If you’ve played around with night photography before you’re well aware of the many differences to standard landscape photography. Forget about the rules and guidelines you know about general settings for photography; most of these are likely to do more harm than good when the sun goes down and stars take over the sky.
Instead, you have to go against everything you know and increase the ISO, open the aperture and use a long exposure time.
Despite thoroughly covering the settings for night photography in our Beginner’s Guide to Night Photography, there’s one setting that tends to often be overlooked: the shutter speed. Yes, a slow shutter speed is needed but can’t we just keep a low ISO, an aperture of f/11 and then extend the exposure time to several minutes?
Yes, we can do that but that also introduces an effect that you might not want in your images. The solution is the 500 Rule.
What happens when we extend the shutter speed too much
Long exposure photography is a topic we’ve covered extensively here on CaptureLandscapes but let’s do a quick summary of what happens when using a slow shutter speed:
The camera picks up any motion that appears while the shutter is open. In other words, anything that moves within the frame while the shutter is open will be picked up by the camera; leaves blowing in the wind during a five-second exposure will appear blurry.
What does this mean for night photography? Due to earth’s rotation, stars will appear blurry once the shutter speed exceeds a certain period of time. This is known as star trails.
In other words, if you decide to keep your ISO at 100 and aperture at f/11, you might need a shutter speed of over 20 minutes. These settings are going to result in a much cleaner image file (less noise and better front-to-back sharpness) but the long shutter speed will result in star trails.
Now, this can be a fun technique to explore but what do you do if you want razor-sharp stars? Which shutter speed is acceptable? Let me introduce you to the 500 rule:
Razor-sharp stars with the 500 rule
The trick with night photography is that you’ve got to make some sacrifices with image quality. There’s no getting around the fact that you need a high ISO and open aperture to get sharp stars.
While star trails can be an interesting technique from time to time, there’s one thing you want to avoid at any cost: star blur. This is when the shutter speed is only slightly too slow and the stars are beginning to become blurry. At this point, it’s obvious that the star trail is accidental instead of deliberate.
That’s where the 500 Rule comes handy.
The 500 rule is a simple guideline you can use to calculate the maximum exposure time you can use before stars begin to blur. Is it perfect? No. But it gives a good indication of what shutter speed you can use with your current setup.
How to calculate shutter speeds with the 500 rule
So what is this magic formula that calculates the maximum shutter speed? It’s actually quite simple:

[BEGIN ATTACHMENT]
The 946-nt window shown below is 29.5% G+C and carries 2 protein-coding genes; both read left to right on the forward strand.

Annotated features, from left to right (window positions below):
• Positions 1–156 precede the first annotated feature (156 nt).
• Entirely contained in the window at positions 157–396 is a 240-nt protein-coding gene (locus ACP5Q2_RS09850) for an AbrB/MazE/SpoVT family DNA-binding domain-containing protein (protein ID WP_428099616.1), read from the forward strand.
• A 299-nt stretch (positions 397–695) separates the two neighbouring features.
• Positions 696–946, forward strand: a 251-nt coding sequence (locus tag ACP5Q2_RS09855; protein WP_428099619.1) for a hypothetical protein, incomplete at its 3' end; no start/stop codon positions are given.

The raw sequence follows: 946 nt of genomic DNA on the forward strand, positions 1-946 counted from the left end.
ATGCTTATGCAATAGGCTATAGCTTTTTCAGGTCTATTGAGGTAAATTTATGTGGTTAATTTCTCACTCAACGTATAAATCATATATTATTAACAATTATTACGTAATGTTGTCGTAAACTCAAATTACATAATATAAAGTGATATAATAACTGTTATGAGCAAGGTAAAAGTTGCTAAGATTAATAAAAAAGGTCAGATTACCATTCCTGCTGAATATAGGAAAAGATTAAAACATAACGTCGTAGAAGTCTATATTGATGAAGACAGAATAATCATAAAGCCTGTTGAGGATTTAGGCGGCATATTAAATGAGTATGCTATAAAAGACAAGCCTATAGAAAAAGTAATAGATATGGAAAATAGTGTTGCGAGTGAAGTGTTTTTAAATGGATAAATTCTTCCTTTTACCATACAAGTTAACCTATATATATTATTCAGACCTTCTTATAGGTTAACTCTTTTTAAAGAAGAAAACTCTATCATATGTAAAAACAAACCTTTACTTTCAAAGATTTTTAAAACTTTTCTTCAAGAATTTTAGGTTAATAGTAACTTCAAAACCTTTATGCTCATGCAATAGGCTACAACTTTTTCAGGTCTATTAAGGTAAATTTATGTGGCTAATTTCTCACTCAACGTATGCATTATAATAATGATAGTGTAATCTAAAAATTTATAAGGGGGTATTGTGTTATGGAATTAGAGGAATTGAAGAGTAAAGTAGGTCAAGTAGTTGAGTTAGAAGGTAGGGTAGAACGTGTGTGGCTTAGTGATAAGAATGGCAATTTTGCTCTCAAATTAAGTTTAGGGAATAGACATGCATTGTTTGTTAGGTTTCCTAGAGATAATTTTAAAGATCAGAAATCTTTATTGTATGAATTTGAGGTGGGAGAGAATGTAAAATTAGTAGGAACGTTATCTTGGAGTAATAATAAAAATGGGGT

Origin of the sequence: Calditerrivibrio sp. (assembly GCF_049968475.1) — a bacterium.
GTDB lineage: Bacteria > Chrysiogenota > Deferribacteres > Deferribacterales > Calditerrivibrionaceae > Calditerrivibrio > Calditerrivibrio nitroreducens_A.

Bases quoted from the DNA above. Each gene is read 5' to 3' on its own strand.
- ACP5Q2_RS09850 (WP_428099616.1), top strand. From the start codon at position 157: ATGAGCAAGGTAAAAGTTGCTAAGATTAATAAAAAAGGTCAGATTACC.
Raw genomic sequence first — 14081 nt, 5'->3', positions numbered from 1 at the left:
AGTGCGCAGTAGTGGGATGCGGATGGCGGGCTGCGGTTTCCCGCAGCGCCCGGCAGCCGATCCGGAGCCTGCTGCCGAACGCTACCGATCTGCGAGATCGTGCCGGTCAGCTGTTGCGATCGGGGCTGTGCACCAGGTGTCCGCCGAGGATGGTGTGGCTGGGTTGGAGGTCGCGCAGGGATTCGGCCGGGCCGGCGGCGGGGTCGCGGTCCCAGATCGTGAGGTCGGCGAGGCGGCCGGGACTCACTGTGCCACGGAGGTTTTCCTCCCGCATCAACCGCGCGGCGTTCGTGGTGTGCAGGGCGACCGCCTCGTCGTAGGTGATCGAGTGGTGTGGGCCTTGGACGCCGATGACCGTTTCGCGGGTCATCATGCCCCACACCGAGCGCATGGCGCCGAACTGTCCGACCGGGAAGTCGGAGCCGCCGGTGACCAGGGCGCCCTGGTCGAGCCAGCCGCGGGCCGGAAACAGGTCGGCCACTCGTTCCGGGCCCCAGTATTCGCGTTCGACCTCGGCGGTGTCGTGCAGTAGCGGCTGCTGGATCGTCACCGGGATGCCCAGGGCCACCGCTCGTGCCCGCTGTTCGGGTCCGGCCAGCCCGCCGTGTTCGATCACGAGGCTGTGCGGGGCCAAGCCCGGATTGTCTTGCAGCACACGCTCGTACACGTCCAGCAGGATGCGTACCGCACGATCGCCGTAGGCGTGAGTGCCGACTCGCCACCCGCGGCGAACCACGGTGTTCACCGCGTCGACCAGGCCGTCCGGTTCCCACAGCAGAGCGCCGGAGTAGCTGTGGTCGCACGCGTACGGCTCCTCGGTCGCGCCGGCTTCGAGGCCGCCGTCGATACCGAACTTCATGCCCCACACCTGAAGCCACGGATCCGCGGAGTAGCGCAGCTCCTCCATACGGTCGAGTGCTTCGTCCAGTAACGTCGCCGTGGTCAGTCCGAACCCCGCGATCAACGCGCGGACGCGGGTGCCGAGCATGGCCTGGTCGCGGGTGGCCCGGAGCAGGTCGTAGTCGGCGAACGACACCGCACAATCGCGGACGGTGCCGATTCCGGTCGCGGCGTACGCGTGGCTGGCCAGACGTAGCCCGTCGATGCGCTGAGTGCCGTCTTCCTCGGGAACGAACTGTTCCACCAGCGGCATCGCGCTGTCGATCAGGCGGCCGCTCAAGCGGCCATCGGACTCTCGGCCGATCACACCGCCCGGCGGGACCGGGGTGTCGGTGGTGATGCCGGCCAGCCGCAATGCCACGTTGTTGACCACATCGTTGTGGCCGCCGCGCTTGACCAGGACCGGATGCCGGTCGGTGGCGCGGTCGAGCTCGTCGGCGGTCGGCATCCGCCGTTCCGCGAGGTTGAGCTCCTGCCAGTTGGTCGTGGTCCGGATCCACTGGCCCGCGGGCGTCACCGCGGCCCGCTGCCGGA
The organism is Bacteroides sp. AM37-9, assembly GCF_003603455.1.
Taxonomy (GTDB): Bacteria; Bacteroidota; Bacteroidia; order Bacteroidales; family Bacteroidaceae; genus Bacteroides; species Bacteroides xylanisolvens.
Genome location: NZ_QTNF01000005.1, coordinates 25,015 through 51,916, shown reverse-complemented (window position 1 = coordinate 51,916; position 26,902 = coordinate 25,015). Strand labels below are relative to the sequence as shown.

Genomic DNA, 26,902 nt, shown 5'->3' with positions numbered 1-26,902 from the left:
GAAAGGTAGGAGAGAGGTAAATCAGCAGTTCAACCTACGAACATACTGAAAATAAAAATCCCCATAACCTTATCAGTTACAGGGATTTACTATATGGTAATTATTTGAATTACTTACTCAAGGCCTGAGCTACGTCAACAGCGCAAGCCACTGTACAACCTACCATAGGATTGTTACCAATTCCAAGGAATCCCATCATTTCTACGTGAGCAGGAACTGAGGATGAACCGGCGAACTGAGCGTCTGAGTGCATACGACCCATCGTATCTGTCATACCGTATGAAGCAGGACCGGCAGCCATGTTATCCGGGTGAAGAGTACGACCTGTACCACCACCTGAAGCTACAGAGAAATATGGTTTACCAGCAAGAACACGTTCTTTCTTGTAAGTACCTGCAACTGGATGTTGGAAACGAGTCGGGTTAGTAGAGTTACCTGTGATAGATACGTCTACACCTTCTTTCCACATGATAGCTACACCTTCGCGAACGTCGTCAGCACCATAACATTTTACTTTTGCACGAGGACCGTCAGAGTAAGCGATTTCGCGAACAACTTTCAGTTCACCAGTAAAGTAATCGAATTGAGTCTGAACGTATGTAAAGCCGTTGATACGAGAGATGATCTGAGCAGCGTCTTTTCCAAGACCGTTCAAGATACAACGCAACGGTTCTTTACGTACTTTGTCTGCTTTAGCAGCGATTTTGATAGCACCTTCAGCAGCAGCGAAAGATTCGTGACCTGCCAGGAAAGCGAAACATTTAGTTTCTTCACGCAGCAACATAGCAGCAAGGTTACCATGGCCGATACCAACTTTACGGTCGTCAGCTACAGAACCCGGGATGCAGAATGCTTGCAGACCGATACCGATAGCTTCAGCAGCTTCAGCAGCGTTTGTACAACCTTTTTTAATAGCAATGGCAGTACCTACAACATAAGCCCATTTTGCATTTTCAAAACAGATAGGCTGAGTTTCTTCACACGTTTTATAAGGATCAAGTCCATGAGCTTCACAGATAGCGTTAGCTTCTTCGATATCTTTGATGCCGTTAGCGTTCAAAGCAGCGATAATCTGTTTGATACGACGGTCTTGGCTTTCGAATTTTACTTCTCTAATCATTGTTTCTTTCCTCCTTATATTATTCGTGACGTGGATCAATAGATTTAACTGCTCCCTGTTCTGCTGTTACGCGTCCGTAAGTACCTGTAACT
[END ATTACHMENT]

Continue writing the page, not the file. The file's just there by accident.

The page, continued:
500/focal length = maximum shutter speed
Let’s say that you’re photographing with a 14mm, a common focal length for night photography. The slowest shutter speed you can use is then 500/14 = 35.7; anything below 35 seconds should give sharp stars.
That’s it? Finished? Not quite. The formula above isn’t going to work for everyone reading this. If you use a crop sensor camera (APS-C or Micro Four Thirds) the calculated shutter speed above will result in blurry stars as it’s intended for full-frame sensors.
You need to multiply the focal length with the crop factor to calculate the maximum shutter speed for an APS-C or Micro 4/3 sensor. Most APS-C sensors have a crop factor of 1.5 and Micro 4/3 have a crop factor of 2. Canon’s APS-C sensors are slightly different and have a crop factor of 1.6.
APS-C: 500/(focal length * 1.5) = maximum shutter speed
APS-C (Canon): 500/(focal length * 1.6) = maximum shutter speed
Micro Four Thirds: 500/(focal length * 2) = maximum shutter speed
Calculate the maximum shutter speed for your equipment
Now that you know the formula for your camera it’s quite straight forward to calculate the shutter speed you shouldn’t exceed. However, to make it even easier for you, I’ve put together a list of maximum shutter speeds based on your crop factor and focal length:
|Focal Length||Full-Frame Sensor||APS-C 1.5||APS-C 1.6 (Canon)||Micro 4/3|
|14mm||36 sec||24 sec||22 sec||18 sec|
|16mm||31 sec||21 sec||20 sec||16 sec|
|20mm||25 sec||17 sec||16 sec||13 sec|
|24mm||21 sec||14 sec||13 sec||10 sec|
|35mm||14 sec||10 sec||9 sec||7 sec|
|50mm||10 sec||7 sec||6 sec||5 sec|
Not quite sure what crop factor you’re camera has? Do a quick Google search for “[your camera] crop factor” and you’ll know in no time.
Be careful when using the 500 rule for night photography
While the 500 rule is a great guideline for night photography, it’s important to take care. It’s not a perfect guideline and by following the above recommendations you might still see slight blurs in your stars.
I strongly recommend that you take a test shot with the calculated shutter speed and zoom in on the preview to make sure that the stars are sharp. If they’re not, reduce the exposure time slightly.
As a rule of thumb, I never go beyond 30 seconds when photographing the night sky. That’s despite the fact that I’ve got a full-frame sensor and a 14mm focal length.
More about night photography
Make sure to read through the following articles if you want to learn more about how you can capture stunning images at night:
- Beginners Guide to Night Photography
- 7 Tips for Better Night Photography
- The Best Settings for Night Photography
- How to Plan and Photograph the Milky Way
Want to skyrocket your night photography? Then combine the above articles with Mikko Lagerstedt’s in-depth Star Photography Masterclass; a detailed eBook that will help you take great images in the dark, starting today.